• Some examples of I/O tasks:
–
–
–
–
Handle input from the keyboard, mouse, and other input devices
Handle output to the monitor and printer
Handle remote communications using a modem
Manage network communications, such as for a local network and the
Internet
– Control input/output for devices such as network interface card
– Control information storage and retrieval using various types of disk
– Enable multimedia use for voice and video composition or
reproduction, such as recording video from a camera or playing music
Guide to Operating Systems, 4th ed.
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An Introduction to Operating Systems
General tasks for all operating systems
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A Short History of Operating Systems
• Initially, computers were used as large automated
calculators for mathematical and statistical
problems.
• Computers were extremely large, often taking up
entire rooms.
• Legitimate use of today’s digital computers can be
traced back 100 years or more, but there were no
practical designs used by significant numbers of
people until the late 1950’s.
• Scientists programmed these computers to perform
precise tasks, the exact tasks for which they were
built.
Guide to Operating Systems, 4th ed.
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A Short History of Operating Systems
• Operating systems were rudimentary, often not
able to do more than read punch cards or tape and
write output to teletype machines.
• A tape or deck of cards was loaded, a button was
pushed on the machine to indicate the input was
ready and the machine started to read the tape and
perform the operations requested.
• If all went well, the work was done and the output
was generated.
• This output would be sent to the teletype.
Guide to Operating Systems, 4th ed.
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A Short History of Operating Systems
• Prior to operating systems:
– Any program that the computer ran had to include all logic to
control the computer.
• Because this logic was complex, and not all
scientists were computer scientists, the operating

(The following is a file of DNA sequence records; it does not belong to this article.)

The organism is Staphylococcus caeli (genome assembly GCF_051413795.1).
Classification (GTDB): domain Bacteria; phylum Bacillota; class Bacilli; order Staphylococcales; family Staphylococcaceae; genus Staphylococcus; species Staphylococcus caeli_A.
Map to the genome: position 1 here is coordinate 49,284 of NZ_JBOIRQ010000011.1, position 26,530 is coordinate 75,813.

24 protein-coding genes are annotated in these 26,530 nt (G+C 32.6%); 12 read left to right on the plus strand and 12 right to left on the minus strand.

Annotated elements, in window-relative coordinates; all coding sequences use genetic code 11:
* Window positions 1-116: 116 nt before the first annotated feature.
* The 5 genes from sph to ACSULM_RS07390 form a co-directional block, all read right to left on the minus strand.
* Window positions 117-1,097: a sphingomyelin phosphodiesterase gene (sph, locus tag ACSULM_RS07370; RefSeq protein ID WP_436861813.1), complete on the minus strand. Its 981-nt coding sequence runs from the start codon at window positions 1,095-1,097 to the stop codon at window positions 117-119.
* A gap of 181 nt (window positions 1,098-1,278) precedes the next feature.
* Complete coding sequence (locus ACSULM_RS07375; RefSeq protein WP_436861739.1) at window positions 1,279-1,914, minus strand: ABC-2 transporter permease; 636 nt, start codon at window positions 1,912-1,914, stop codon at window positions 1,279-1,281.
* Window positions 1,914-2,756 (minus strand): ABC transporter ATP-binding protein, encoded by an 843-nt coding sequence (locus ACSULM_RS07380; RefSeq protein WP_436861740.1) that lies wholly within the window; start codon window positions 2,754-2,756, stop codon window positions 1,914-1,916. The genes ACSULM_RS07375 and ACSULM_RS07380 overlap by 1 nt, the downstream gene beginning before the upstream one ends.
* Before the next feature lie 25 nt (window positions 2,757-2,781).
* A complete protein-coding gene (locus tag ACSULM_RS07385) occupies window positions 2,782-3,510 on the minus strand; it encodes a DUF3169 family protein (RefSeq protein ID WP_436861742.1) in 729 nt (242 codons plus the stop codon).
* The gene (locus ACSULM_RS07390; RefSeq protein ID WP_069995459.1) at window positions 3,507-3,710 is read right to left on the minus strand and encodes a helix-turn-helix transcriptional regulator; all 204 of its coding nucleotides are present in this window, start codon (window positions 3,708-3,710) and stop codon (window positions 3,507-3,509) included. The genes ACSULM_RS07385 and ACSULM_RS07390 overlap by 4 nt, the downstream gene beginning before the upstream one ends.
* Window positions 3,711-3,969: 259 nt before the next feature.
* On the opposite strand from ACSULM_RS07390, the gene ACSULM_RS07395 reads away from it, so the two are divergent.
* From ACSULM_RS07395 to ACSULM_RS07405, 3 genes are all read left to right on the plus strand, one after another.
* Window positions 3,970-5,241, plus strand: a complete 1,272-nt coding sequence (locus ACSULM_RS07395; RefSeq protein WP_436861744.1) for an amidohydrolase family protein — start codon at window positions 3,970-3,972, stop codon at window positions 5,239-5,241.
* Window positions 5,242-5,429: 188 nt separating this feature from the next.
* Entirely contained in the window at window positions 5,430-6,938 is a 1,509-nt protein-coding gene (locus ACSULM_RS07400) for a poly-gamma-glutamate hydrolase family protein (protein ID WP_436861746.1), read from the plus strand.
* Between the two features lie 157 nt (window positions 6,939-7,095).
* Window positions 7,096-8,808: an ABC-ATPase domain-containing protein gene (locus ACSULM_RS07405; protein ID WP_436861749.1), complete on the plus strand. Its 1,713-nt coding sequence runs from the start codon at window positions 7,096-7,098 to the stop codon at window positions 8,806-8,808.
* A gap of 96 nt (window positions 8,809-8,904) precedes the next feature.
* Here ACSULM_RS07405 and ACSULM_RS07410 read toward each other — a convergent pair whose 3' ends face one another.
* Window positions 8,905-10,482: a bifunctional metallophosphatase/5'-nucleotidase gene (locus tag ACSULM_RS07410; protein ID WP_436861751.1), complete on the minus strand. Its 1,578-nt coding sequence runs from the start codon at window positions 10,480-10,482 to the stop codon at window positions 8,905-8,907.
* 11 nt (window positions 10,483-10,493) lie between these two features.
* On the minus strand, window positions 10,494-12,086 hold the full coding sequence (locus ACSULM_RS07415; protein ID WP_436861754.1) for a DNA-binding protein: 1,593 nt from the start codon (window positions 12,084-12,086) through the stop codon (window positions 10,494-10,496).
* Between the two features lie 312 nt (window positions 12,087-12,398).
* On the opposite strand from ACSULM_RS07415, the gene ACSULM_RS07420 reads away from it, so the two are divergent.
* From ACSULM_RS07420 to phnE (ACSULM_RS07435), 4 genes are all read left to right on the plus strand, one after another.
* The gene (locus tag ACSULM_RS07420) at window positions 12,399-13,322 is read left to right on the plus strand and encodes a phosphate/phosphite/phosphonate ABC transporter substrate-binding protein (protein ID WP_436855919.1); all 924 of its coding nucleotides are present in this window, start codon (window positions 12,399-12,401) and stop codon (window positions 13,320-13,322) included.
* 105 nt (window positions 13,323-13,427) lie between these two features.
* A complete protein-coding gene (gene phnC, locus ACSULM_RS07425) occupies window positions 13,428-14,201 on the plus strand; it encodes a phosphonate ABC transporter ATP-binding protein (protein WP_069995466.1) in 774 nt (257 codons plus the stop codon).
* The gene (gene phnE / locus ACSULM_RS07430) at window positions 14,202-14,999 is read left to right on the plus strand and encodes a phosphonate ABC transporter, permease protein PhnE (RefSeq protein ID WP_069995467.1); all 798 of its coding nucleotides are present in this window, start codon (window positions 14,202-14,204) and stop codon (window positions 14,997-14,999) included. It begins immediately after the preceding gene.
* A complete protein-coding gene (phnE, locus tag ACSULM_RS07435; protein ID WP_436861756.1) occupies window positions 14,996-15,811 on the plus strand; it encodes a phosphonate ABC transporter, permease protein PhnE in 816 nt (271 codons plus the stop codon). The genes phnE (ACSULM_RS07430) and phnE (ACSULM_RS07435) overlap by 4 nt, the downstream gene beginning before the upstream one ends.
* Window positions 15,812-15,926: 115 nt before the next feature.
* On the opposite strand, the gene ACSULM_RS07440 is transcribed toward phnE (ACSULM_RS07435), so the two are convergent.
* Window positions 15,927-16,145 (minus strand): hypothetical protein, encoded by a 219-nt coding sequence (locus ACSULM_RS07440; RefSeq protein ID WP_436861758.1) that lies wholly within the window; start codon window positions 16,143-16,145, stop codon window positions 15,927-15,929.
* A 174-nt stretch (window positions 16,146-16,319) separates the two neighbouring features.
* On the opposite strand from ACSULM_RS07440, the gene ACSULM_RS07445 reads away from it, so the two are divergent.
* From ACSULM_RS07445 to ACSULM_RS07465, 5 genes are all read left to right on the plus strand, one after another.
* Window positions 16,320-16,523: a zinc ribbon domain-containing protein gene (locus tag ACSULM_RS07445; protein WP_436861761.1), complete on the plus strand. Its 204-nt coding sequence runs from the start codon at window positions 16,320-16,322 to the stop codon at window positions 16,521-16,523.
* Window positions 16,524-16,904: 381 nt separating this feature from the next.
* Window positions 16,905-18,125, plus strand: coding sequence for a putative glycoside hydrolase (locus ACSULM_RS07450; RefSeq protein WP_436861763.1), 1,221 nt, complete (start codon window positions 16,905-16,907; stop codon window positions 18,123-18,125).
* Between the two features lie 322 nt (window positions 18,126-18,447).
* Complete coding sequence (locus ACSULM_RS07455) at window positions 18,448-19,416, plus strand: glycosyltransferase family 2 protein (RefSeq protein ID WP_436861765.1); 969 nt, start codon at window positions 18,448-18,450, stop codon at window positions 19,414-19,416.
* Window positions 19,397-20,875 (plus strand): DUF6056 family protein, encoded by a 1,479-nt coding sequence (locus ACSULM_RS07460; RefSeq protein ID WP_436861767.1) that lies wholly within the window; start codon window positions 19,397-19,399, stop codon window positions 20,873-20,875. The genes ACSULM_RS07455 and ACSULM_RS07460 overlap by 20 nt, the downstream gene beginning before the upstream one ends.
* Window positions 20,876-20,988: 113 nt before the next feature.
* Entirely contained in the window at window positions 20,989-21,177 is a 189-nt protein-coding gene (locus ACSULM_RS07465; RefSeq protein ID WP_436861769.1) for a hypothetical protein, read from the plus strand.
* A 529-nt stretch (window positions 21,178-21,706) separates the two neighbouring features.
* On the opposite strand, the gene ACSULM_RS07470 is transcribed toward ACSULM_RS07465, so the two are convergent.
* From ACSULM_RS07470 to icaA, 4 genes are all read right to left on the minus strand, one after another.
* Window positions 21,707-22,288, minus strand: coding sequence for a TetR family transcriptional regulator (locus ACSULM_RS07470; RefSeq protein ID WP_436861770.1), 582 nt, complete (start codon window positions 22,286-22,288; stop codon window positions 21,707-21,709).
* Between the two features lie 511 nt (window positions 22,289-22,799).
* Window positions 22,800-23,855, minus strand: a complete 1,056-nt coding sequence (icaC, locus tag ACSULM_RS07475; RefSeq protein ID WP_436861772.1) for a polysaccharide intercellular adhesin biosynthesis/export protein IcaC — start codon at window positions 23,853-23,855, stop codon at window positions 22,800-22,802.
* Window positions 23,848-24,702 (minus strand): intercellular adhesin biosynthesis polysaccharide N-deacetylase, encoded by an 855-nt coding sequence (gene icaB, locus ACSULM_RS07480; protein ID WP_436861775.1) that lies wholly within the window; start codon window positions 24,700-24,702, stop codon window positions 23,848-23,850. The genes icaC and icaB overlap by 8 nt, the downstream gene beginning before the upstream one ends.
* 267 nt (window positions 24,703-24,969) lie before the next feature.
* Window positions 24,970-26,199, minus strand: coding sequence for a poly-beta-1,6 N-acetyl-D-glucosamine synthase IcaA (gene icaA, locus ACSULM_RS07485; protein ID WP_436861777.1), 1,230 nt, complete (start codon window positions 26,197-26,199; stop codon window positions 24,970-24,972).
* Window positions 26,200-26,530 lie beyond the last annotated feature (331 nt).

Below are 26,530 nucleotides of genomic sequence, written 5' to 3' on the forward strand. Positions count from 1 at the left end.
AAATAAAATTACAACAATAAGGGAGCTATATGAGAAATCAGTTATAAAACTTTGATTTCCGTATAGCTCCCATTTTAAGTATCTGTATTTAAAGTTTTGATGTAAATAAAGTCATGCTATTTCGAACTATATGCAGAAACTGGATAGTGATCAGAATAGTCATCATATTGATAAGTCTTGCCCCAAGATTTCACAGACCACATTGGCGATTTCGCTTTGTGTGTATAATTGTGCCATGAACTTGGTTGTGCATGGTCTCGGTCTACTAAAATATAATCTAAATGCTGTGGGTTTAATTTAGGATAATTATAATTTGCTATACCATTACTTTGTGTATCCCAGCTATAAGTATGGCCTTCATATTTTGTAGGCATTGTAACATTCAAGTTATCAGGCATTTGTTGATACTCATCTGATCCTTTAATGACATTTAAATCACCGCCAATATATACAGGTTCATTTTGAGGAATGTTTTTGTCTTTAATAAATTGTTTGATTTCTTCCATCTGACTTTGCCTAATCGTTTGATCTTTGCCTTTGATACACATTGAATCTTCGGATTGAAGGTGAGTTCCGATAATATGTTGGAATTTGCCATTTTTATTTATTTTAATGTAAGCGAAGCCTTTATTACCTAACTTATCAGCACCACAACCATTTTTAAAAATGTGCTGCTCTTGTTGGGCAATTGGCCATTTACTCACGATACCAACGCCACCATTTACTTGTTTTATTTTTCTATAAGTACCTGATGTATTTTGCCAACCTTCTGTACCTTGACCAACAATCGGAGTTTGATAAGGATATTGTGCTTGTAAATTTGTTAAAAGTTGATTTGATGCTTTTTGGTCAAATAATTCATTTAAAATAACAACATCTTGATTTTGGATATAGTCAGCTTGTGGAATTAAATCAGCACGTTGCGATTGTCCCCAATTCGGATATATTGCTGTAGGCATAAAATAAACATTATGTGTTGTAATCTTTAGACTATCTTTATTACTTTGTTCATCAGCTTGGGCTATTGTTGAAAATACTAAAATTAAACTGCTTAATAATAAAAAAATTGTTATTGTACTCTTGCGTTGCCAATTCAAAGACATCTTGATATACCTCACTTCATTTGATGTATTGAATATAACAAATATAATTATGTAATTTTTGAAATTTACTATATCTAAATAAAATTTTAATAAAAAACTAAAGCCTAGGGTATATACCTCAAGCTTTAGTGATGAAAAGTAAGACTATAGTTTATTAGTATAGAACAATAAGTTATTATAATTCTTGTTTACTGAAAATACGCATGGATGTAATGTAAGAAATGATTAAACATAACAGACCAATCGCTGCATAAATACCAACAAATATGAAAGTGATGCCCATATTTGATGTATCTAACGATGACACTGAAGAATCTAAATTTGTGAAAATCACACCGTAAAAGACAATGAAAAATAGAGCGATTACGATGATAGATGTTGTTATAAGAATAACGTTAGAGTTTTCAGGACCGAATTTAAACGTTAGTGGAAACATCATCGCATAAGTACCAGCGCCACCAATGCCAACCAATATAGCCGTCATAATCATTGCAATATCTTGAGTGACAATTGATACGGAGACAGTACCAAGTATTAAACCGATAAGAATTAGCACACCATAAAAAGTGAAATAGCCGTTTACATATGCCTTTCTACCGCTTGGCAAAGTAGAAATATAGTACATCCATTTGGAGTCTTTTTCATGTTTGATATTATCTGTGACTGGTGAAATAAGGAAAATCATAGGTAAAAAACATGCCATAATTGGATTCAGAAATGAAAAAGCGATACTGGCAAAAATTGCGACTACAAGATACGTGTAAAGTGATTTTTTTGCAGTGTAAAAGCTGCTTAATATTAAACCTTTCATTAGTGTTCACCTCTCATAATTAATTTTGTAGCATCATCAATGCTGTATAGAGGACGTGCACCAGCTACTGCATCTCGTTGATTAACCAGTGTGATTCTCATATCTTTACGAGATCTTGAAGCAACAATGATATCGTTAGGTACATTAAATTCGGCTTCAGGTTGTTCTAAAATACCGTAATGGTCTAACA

system was a tool that allowed non-computer
scientists to use computers.
– This reduced programming work and increased efficiency.
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A Short History of Operating Systems
• There was, however, not that much to “operate” on.
– Mainly the punched card and punch tape readers for input and
the teletype for output.
• There was also not that much to operate with.
– Memory capacity was very limited and the processing speed o
the computer was slow by our standards.
• The art in operating systems design, therefore,
largely was to keep them very small and efficient.
Guide to Operating Systems, 4th ed.
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A Short History of Operating Systems
• It did not take long before computer applications
evolved to actually do something useful for a
broader audience.
• Computers of the late 60’s and early 70’s may be
crude by today’s standards but they were quite
capable and handled extremely complex tasks.
– These computers contributed to the development of space
travel, submarine-based ballistic missiles, and the global
financial community.
• All on much less than 1MB of memory.
– This period also saw the beginning of a global, computer-based
communications system called the Internet.
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A Short History of Operating Systems
– Applications became logically more complex, requiring larger
programs and large amounts of data.
• With more useful applications being developed, the wait to “run”
programs became longer.
– Input/output devices were created, and computer memory
capacity and speed increased.
• The display terminal – a teletype machine with a keyboard that
did not print on paper, but projected letters on a screen.
• The magnetic tape drive – used to store and retrieve data and
programs on tape, could store more and was less operator
intensive than paper tape.
• With more devices to manage, operating systems became more
complex and extensive.
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A Short History of Operating Systems
– The next evolution was the ability to share computer resources
among various programs.
– If a computer was very fast and could quickly switch among
various programs, you could do several tasks seemingly all at
once, and serve many people simultaneously.